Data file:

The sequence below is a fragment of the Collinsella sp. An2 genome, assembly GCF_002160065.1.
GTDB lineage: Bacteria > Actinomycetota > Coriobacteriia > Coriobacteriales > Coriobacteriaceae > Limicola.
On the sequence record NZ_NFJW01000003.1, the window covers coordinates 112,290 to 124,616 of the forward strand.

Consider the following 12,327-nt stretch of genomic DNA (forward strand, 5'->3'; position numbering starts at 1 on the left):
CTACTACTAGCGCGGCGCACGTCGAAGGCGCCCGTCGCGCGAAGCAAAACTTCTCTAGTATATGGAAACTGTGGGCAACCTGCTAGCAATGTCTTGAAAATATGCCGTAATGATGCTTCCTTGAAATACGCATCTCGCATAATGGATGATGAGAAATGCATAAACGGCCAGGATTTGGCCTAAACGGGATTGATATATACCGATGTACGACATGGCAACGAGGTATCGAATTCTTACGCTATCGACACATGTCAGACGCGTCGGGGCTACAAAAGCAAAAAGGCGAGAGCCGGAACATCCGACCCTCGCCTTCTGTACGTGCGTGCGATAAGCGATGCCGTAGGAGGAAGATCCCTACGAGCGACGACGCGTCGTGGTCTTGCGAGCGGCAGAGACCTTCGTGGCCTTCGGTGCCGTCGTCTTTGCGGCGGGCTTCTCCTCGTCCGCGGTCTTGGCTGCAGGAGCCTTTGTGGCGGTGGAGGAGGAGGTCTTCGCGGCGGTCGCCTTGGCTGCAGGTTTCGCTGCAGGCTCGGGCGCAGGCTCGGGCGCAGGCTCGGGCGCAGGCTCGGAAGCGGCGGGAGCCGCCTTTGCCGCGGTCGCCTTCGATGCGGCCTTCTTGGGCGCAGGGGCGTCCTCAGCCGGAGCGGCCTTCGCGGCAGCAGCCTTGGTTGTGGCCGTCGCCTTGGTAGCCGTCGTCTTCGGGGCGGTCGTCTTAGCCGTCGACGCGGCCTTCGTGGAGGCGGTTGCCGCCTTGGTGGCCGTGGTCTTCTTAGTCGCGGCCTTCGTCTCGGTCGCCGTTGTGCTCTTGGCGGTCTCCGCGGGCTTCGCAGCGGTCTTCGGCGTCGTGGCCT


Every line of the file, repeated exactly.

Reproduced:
The sequence below is a fragment of the Collinsella sp. An2 genome, assembly GCF_002160065.1.
GTDB lineage: Bacteria > Actinomycetota > Coriobacteriia > Coriobacteriales > Coriobacteriaceae > Limicola.
On the sequence record NZ_NFJW01000003.1, the window covers coordinates 112,290 to 124,616 of the forward strand.

Consider the following 12,327-nt stretch of genomic DNA (forward strand, 5'->3'; position numbering starts at 1 on the left):
CTACTACTAGCGCGGCGCACGTCGAAGGCGCCCGTCGCGCGAAGCAAAACTTCTCTAGTATATGGAAACTGTGGGCAACCTGCTAGCAATGTCTTGAAAATATGCCGTAATGATGCTTCCTTGAAATACGCATCTCGCATAATGGATGATGAGAAATGCATAAACGGCCAGGATTTGGCCTAAACGGGATTGATATATACCGATGTACGACATGGCAACGAGGTATCGAATTCTTACGCTATCGACACATGTCAGACGCGTCGGGGCTACAAAAGCAAAAAGGCGAGAGCCGGAACATCCGACCCTCGCCTTCTGTACGTGCGTGCGATAAGCGATGCCGTAGGAGGAAGATCCCTACGAGCGACGACGCGTCGTGGTCTTGCGAGCGGCAGAGACCTTCGTGGCCTTCGGTGCCGTCGTCTTTGCGGCGGGCTTCTCCTCGTCCGCGGTCTTGGCTGCAGGAGCCTTTGTGGCGGTGGAGGAGGAGGTCTTCGCGGCGGTCGCCTTGGCTGCAGGTTTCGCTGCAGGCTCGGGCGCAGGCTCGGGCGCAGGCTCGGGCGCAGGCTCGGAAGCGGCGGGAGCCGCCTTTGCCGCGGTCGCCTTCGATGCGGCCTTCTTGGGCGCAGGGGCGTCCTCAGCCGGAGCGGCCTTCGCGGCAGCAGCCTTGGTTGTGGCCGTCGCCTTGGTAGCCGTCGTCTTCGGGGCGGTCGTCTTAGCCGTCGACGCGGCCTTCGTGGAGGCGGTTGCCGCCTTGGTGGCCGTGGTCTTCTTAGTCGCGGCCTTCGTCTCGGTCGCCGTTGTGCTCTTGGCGGTCTCCGCGGGCTTCGCAGCGGTCTTCGGCGTCGTGGCCT